Garrett Mintz: How to lead during these times of uncertainty

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Garrett MintzAs interest rates rise and consumer spending habits change, rumors of a recession have started to emerge as a strong possibility for the coming months.

Regardless of whether a recession happens, the mere rumors of a recession can have a massive impact on our employees and their feelings about work, and managers should be considering how to adapt their leadership style to handle any economic worries by their direct reports.

On a high level, below is a list of things that typically happen when there are concerns of a recession:

Companies go on hiring freezes or begin laying people off. Companies tend to hire based on what they believe they will need. When a recession strikes and their projections are incorrect, they are forced to change course and lay people off as they adjust their projections.

Employee confidence diminishes. Strong economies with low unemployment help employees feel confident about asking for higher wages and greater perks.

Teams are consolidated. Companies create departments and teams based on projected growth, but when economies start to slow, teams tend to be merged, people are laid off, and those remaining must pick up the additional workload.

Some companies and industries are going to be more impacted than others.

As a professional, I am a firm believer that you are an entrepreneur of your own life. When it comes to work, especially if you lead a team, it is critical that you do your own research to identify if the company you work for will thrive for the foreseeable future.

For example, one of the executives in our mastermind group works for a company that does COVID tests. This business model boomed over the past few years, but as fewer people get COVID tests, our leader has recognized that something needs to change for his team to continue working for their company.

As opposed to doing the same thing over and over again as business dwindles, he is being completely candid with his team. He has been identifying business opportunities that he and his company can pursue based on the infrastructure they have created over the past few years. Essentially, he is becoming an intrapreneur—a person who is pursuing entrepreneurial opportunities within a company.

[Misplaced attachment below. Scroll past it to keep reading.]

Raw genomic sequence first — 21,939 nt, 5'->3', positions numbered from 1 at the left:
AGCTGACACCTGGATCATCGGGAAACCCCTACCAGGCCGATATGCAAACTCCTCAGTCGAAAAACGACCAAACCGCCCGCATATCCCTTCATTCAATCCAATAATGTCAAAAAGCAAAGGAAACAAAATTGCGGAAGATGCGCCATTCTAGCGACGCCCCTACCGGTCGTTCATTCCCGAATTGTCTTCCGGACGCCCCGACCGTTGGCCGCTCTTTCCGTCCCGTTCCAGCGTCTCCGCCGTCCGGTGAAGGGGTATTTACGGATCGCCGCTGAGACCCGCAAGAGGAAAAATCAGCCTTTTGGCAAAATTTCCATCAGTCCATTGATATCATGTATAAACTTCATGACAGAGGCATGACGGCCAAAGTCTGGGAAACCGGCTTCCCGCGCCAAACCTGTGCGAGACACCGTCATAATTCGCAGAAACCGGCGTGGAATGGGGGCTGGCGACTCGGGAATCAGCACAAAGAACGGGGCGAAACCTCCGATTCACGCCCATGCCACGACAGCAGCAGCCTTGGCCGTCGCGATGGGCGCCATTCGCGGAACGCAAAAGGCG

This openness, honesty and candor has caused his team to feel excited about the work it is doing. Employees are still completing the tasks that keep the lights on, but they are taking the additional time they have from diminished business and putting that toward identifying new opportunities they can leverage and deploy.

Many of the ideas proposed won’t work out, but it is much better than doing nothing and hoping it works out. His team has greater clarity and understanding regarding the business’s health and prospects, and most employees are staying and trying to help find the new path for this business.

This team is still searching for the next business model that will reinvigorate its business, but this isn’t solely a task for the leadership team anymore. Now, the entire company can be a part of the solution.

When your team is feeling uncertainty regarding a recession, take these steps:

Lean into the concerns and share openly and candidly why the company’s current way of operating won’t be affected by a recession or what you are doing to pivot and stay agile even if a recession does come.

Incorporate your team in the innovation process when it comes to identifying ways to cut costs and increase revenue (laying people off has a very negative impact on employee morale and confidence).

Understand the risks and benefits—because, if your team is unsuccessful at effectively pivoting, your employees will understand why they are being laid off. The benefit of incorporating your team in the innovation process is that they will feel they had a chance (an opportunity!) to help be a part of the solution that turned the company around as opposed to being left in the dark and then one day getting laid off.

The key when identifying the opportunities to innovate and pivot is to explicitly lay out the risk tolerance you have for ideas. You might not have a million dollars to test out every idea, but you might have $1,000, and that could be enough to garner some early datapoints of success or failure.•


Mintz is founder of Ambition in Motion, a firm that helps companies increase employee engagement and collaboration by implementing corporate mentor programs.

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